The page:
Goldman has lots of other graphs and metrics showing how investors aren't expecting much from equities in the future. In fact, it believes that by some measures, investors seem to be expecting a real-term fall in corporate profits for each of the next 20 years!
But why should this change? Well, Goldman's economists say people are too hung up on the weak economy, and they question the relevance of the economy compared to valuations in driving returns. In contrast, the economy was strong for much of the past decade, but it didn't do much for Western stock markets due to that previous overvaluation.
Instead, Goldman finds that a sustained period of weak returns for shares is usually followed by a strong one, stating:
Once the news is fully priced, investment outcomes tend to improve. ...
[Looking at] U.S. data back to the start of the 20th century, that there have been only 17 years when the annualized real return has been negative. ...
The subsequent five-year annualized return was positive in all but one period, 1967, followed by the start of the high inflation of the 1970s, and in this case the annualized loss was around -0.2% in real terms. ...
Of the 14 periods for which we have data, five experienced double-digit annualized real returns. ...
The report says the findings were similar for the U.K., although the data is more limited.
I don't know about you, but I'd be happy to receive double-digit real returns for the next five years from my shares, if that's what comes to pass. (Not even Goldman is saying that will definitely happen. It's just putting decent odds on the possibility, going on past data.)
3. Doubts about the future are overblown
Finally, Goldman's analysts take aim throughout the report at the various counterarguments leveled against this optimistic view for equities.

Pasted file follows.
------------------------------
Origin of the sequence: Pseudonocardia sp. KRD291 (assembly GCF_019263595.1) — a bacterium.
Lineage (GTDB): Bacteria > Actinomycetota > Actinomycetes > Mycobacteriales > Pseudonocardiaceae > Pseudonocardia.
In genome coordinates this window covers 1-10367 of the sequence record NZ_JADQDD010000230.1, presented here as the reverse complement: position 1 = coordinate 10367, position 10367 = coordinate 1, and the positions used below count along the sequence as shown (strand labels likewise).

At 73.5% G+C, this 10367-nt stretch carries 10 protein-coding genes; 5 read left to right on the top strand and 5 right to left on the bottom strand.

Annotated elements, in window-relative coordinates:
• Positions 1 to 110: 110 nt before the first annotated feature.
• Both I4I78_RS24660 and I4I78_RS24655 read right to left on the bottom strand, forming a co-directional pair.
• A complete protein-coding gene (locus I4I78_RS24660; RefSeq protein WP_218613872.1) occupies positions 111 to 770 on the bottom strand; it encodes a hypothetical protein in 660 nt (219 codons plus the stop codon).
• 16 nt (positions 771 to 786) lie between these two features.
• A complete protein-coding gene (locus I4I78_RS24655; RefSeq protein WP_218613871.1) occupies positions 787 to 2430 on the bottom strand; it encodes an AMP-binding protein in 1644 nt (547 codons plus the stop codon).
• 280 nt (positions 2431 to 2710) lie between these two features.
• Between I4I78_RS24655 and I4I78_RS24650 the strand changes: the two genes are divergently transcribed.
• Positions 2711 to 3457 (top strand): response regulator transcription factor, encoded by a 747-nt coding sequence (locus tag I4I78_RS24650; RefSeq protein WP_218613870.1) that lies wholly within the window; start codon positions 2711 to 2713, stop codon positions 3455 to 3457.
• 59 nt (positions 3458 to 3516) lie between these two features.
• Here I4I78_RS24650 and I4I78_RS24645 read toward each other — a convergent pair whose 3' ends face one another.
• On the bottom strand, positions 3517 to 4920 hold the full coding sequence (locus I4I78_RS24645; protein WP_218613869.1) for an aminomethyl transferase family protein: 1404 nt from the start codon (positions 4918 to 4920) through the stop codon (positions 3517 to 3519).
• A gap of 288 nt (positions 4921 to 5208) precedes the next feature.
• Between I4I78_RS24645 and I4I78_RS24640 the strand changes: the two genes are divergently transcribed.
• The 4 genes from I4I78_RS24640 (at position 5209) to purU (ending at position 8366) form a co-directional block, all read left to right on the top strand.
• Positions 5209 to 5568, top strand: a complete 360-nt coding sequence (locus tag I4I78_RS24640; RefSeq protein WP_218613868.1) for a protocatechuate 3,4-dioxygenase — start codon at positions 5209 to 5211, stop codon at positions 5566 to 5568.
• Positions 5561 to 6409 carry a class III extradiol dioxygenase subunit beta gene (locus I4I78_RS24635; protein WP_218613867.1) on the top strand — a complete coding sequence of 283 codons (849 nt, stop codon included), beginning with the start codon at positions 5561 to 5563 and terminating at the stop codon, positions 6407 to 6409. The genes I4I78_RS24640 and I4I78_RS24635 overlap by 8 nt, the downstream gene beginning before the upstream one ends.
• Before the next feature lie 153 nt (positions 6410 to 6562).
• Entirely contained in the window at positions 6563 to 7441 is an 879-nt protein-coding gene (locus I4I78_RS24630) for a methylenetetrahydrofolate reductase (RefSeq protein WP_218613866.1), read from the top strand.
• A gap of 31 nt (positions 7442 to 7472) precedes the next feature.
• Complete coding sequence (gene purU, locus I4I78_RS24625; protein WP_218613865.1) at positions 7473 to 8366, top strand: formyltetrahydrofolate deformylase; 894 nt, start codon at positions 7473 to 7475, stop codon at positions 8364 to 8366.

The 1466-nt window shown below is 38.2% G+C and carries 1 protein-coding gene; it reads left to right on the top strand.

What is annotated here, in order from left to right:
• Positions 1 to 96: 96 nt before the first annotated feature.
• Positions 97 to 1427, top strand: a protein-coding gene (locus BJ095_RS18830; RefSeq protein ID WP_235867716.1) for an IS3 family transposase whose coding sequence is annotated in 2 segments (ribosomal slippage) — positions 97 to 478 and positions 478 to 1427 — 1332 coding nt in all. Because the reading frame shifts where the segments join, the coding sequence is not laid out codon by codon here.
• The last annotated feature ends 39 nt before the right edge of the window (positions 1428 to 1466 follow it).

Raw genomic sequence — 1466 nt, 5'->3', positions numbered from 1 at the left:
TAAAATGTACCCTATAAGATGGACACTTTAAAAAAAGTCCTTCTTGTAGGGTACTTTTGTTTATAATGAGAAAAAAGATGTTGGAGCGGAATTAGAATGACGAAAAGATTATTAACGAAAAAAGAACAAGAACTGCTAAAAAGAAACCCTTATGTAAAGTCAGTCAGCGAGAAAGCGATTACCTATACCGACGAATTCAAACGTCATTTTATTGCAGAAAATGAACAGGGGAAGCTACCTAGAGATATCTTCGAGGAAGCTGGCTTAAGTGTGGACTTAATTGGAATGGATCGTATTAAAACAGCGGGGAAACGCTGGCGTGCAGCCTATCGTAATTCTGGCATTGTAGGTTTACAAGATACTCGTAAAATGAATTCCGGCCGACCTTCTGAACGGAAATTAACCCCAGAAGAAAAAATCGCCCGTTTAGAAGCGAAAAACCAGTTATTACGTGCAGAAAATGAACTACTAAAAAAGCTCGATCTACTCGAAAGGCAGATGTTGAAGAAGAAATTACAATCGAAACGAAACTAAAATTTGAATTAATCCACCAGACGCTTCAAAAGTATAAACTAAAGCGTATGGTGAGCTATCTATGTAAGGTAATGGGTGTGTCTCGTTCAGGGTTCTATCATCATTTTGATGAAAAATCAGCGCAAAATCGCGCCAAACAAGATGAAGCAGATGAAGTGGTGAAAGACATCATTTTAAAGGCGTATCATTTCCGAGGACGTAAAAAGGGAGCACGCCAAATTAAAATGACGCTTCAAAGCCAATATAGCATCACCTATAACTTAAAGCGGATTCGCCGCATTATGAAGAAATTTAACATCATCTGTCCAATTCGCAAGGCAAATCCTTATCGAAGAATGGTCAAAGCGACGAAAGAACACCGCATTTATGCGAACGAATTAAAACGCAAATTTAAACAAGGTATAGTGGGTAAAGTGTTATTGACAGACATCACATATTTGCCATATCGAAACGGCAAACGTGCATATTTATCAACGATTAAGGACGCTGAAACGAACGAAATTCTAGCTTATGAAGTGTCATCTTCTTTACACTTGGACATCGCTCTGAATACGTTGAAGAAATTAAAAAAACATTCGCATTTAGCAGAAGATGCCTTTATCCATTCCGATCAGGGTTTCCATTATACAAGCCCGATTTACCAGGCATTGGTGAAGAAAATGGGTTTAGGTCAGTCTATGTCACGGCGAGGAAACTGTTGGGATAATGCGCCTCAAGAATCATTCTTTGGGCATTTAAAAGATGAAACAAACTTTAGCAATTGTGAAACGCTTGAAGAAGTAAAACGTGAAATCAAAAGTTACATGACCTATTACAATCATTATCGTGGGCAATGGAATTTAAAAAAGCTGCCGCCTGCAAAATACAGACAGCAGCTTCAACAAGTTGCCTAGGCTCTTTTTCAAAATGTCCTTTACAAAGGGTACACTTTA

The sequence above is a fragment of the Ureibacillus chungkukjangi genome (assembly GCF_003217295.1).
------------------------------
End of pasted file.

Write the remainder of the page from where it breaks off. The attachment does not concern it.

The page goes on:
Summarizing and simplifying:
At the moment many companies are extremely profitable by historical measures, due, for example, to cost-cutting, lower wages, and cheap credit. Goldman believes these factors -- plus the impact of technology -- could keep margins higher for longer than some might expect. But, even if margins do inevitably fall, Goldman thinks this is largely in the price.
Some argue that the Baby Boomer generation's turning from savers into spenders will reduce returns, and they point to academic studies correlating demographics with returns. Goldman retorts:
- There are plenty of young people growing richer outside of the West who will want to invest.
- Baby Boomers may hold equities for income.
- Markets should have priced in an aging population long ago.
- Companies have lots of cash, which may support valuations.
Japan and deleveraging
The two-decade bear market in Japan is often raised as an example of what a post-boom period looks like, especially after a credit bubble. Goldman retorts that overvaluation in Japan was much more extreme and more widespread and took longer to be recognized and resolved, and it points to graphs showing that the Japanese experience is actually an outlier when it comes to downturns.
The bottom line: Buy shares
The Goldman Sachs report is fairly even-handed in my view, even if it reaches a positive conclusion on equities. And Goldman does concede that we could be in for what it terms a "flat and fat" period, where stock markets go up and down in a wide range as growth fails to return to the underlying economies.
The report argues that such periods typically start with obvious overvaluation, however, which Goldman doesn't think holds true for shares today.
In fact, Goldman believes the next 10 years will see a new peak in global growth, and that "the prospects for future returns in equities relative to bonds are as good as they have been in a generation."
We'll all have to make our own minds up, but hopefully the cautious, bottom-up company-focused approach of PRO will help us do well if Goldman is right -- and at least partially protect our portfolio from general falls in the market if the bank is wrong!